Making Headlines: Newsies Is Freshly Inked for Broadway

By Frank DiLella
14 Mar 2012

Jeremy Jordan
Jeremy Jordan
Photo by T. Charles Erickson

The movie musical "Newsies" was considered a flop in 1992. Two decades — and a growing cult-following — later, Disney has rewritten the story of a newsboy strike for Broadway.


"The first thing I learned about producing is that nobody knows nothin'," says Thomas Schumacher with a chuckle. But there are indications that the self-deprecating Disney Theatrical honcho knows at least something: Disney's Tony-winning The Lion King and popular Mary Poppins are still raking in visitors after nearly 15 and 6 years on Broadway, respectively, and this month Schumacher opens his eighth show — an adaptation of the 1992 film musical Newsies. For this project, however, the Disney team has taken a rather unconventional (for them) route to the Rialto.

Newsies proved to be a box office bust when it opened in movie theatres two decades ago, costing Walt Disney Studios about $15 million to produce and grossing less than $3 million. But with a cult following of now-20-and-30-somethings, there seemed to be an unusual demand to give Newsies the full musical-theatre treatment.

"Newsies was originally a stage musical put on film," says Schumacher. "We were discovering that schools were transcribing selections from the Hal Leonard movie songbook and staging versions of the show and posting it on YouTube." In addition, over the years Newsies has become the most-requested title by amateur theatres across the country.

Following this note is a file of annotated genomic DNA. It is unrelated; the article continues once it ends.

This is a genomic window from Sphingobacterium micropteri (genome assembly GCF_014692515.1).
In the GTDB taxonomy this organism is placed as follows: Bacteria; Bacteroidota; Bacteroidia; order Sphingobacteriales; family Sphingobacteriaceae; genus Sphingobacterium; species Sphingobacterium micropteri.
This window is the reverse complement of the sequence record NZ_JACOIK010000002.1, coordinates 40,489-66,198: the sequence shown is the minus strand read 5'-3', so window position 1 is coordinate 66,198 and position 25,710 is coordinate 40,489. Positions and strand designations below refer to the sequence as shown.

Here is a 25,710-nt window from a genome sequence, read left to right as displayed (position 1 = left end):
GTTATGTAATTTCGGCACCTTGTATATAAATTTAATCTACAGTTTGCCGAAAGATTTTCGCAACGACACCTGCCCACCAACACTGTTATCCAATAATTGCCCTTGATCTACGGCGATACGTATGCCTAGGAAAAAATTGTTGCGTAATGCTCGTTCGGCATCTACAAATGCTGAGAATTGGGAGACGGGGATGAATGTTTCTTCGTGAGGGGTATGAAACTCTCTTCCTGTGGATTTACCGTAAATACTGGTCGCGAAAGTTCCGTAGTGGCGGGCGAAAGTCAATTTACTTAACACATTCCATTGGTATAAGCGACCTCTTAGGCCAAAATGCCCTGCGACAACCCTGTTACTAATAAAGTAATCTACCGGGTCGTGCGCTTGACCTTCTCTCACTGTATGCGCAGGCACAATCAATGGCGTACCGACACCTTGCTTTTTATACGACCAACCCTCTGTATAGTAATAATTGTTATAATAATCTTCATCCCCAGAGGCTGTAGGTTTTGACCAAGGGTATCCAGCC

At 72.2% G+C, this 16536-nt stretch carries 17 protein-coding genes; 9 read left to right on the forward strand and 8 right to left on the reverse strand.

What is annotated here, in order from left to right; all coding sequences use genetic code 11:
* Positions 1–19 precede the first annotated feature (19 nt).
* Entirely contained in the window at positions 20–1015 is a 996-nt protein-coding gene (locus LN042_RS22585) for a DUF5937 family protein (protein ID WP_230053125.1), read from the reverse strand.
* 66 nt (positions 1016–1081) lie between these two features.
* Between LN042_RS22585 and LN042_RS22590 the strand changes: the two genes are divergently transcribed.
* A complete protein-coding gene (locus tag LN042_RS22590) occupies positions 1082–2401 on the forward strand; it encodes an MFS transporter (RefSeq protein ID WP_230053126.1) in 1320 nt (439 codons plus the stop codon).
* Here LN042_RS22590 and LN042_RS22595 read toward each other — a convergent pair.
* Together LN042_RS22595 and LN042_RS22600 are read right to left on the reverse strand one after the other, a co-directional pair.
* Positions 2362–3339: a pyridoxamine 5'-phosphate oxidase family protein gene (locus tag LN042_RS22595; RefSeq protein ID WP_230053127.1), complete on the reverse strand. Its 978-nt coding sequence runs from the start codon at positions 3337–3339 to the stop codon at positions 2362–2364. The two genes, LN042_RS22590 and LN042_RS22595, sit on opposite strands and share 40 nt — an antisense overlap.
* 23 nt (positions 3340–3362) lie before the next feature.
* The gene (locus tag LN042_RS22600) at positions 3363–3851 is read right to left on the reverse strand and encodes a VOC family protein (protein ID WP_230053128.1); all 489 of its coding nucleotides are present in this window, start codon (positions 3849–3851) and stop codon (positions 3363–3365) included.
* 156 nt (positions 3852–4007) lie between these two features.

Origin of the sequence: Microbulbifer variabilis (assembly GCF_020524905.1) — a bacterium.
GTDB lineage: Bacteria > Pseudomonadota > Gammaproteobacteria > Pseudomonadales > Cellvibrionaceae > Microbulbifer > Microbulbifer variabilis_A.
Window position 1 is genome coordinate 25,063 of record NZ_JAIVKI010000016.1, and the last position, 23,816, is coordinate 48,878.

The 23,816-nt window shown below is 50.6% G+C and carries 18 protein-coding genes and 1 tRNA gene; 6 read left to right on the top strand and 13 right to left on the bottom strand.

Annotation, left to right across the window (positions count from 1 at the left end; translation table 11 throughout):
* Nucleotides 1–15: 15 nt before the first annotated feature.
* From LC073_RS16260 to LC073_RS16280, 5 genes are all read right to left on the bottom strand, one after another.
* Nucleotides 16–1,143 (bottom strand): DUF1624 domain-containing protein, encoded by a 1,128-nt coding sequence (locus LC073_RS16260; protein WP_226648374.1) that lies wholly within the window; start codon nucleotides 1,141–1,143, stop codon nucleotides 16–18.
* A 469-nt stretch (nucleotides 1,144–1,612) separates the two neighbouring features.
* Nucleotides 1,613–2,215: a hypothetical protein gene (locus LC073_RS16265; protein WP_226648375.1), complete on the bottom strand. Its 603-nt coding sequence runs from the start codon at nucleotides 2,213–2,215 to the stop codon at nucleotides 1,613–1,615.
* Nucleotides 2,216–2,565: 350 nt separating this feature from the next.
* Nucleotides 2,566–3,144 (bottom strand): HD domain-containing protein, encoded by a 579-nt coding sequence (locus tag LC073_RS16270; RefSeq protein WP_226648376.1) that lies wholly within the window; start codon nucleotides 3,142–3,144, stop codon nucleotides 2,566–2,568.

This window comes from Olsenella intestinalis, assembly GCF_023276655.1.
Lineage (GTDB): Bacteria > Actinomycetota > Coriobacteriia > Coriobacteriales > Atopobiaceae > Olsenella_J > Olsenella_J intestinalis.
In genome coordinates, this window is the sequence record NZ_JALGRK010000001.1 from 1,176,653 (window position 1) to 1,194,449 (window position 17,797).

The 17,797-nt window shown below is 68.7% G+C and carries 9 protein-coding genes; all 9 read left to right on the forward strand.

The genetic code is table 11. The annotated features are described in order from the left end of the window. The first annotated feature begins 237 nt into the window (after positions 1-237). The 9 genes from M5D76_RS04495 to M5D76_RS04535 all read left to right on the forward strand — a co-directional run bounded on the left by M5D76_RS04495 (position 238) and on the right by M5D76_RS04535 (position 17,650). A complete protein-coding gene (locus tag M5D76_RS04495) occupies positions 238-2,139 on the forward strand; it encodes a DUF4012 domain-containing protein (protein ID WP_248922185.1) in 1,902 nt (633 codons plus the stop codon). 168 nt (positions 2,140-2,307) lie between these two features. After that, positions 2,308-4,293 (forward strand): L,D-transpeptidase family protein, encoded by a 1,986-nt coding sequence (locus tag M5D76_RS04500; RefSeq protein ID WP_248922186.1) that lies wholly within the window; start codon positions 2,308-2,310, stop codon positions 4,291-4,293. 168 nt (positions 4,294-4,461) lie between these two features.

But could Newsies actually work on a stage? Schumacher organized a creative team made up of the movie's original songwriting team, Academy Award winner Alan Menken (Beauty and the Beast, The Little Mermaid, Sister Act) and Jack Feldman. He also brought in Tony-winning actor-writer Harvey Fierstein (La Cage aux Folles) to write the book and Jeff Calhoun (Grease) to stage the final product.

Based on a series of real events, the pro-union tale follows teenager Jack Kelly and his fellow newspaper boys as they revolt against publishers Joseph Pulitzer and William Randolph Hearst in turn-of-the-20th-century New York City. On film, a young Christian Bale played Kelly; on stage, Bonnie and Clyde's Jeremy Jordan dons the newsboy cap.


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